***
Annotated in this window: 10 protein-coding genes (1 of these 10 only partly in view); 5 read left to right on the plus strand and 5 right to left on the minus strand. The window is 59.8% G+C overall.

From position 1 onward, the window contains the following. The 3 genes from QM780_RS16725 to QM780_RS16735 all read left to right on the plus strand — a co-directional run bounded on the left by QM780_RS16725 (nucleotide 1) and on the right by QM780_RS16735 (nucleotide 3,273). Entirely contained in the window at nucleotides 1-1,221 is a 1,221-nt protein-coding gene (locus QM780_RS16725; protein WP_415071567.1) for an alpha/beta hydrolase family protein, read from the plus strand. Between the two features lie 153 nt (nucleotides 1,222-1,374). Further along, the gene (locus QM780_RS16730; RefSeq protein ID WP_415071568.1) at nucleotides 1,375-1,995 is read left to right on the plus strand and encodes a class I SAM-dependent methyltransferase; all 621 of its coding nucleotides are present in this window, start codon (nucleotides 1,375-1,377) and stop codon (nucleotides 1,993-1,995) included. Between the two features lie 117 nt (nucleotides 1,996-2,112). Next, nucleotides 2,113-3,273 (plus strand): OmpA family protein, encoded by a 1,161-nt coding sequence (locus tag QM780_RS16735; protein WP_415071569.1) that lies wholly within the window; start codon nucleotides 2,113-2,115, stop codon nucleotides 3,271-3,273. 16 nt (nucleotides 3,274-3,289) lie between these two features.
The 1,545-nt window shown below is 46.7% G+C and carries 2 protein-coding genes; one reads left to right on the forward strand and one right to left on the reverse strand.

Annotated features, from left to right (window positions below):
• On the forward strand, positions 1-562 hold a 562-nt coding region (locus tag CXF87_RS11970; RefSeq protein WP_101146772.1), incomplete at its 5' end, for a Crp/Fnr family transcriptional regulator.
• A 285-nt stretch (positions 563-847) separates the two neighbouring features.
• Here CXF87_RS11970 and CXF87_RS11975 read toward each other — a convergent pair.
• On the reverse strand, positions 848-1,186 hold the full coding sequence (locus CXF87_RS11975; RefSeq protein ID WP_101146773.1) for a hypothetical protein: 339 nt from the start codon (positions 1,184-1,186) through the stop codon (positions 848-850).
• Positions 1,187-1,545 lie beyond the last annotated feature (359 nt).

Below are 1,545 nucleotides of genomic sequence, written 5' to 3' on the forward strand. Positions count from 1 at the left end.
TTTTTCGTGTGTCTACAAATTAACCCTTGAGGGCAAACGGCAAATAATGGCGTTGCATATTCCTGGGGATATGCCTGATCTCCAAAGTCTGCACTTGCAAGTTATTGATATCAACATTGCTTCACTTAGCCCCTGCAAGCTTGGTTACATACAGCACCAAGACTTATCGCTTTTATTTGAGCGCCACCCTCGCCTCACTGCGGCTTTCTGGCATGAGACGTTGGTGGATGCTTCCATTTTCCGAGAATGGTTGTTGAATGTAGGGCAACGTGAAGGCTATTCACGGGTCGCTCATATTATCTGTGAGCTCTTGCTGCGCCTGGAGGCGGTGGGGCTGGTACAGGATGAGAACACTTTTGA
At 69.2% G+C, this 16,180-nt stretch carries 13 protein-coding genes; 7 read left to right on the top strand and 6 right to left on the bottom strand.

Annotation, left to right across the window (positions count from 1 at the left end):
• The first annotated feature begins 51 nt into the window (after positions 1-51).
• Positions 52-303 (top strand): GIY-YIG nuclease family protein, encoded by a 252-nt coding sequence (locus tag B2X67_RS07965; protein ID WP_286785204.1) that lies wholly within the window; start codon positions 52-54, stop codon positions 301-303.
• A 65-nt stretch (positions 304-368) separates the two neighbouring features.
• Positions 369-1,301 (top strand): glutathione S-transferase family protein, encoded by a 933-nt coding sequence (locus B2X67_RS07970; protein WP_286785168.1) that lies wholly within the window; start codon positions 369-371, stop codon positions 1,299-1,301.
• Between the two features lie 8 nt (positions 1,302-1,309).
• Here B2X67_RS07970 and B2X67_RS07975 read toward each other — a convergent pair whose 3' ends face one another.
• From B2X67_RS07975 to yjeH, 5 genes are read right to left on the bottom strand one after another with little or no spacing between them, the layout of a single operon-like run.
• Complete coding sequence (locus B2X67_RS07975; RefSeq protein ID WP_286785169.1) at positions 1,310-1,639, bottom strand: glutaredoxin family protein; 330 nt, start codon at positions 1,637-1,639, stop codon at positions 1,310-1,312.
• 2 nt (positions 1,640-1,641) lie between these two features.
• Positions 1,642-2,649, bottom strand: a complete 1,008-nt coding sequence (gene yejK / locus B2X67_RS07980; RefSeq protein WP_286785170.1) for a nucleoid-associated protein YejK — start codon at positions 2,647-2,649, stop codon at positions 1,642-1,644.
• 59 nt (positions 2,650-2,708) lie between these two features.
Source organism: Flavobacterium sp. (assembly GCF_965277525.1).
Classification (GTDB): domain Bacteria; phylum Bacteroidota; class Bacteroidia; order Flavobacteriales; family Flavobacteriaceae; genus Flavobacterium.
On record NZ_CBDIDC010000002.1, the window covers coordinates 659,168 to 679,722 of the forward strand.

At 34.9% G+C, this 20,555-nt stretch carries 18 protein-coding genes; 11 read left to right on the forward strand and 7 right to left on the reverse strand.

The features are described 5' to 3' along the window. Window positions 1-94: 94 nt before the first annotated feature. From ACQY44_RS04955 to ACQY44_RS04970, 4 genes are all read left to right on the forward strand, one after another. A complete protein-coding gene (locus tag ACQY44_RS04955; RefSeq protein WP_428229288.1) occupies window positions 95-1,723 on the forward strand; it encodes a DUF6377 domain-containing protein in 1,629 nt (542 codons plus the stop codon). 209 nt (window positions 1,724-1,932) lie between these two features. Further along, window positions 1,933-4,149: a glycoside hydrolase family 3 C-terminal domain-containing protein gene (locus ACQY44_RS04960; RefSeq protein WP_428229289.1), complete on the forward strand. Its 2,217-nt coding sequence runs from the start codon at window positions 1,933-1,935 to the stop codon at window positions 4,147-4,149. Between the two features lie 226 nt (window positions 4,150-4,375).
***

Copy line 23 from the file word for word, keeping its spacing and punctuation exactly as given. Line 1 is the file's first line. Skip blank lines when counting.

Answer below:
• Positions 1,642-2,649, bottom strand: a complete 1,008-nt coding sequence (gene yejK / locus B2X67_RS07980; RefSeq protein WP_286785170.1) for a nucleoid-associated protein YejK — start codon at positions 2,647-2,649, stop codon at positions 1,642-1,644.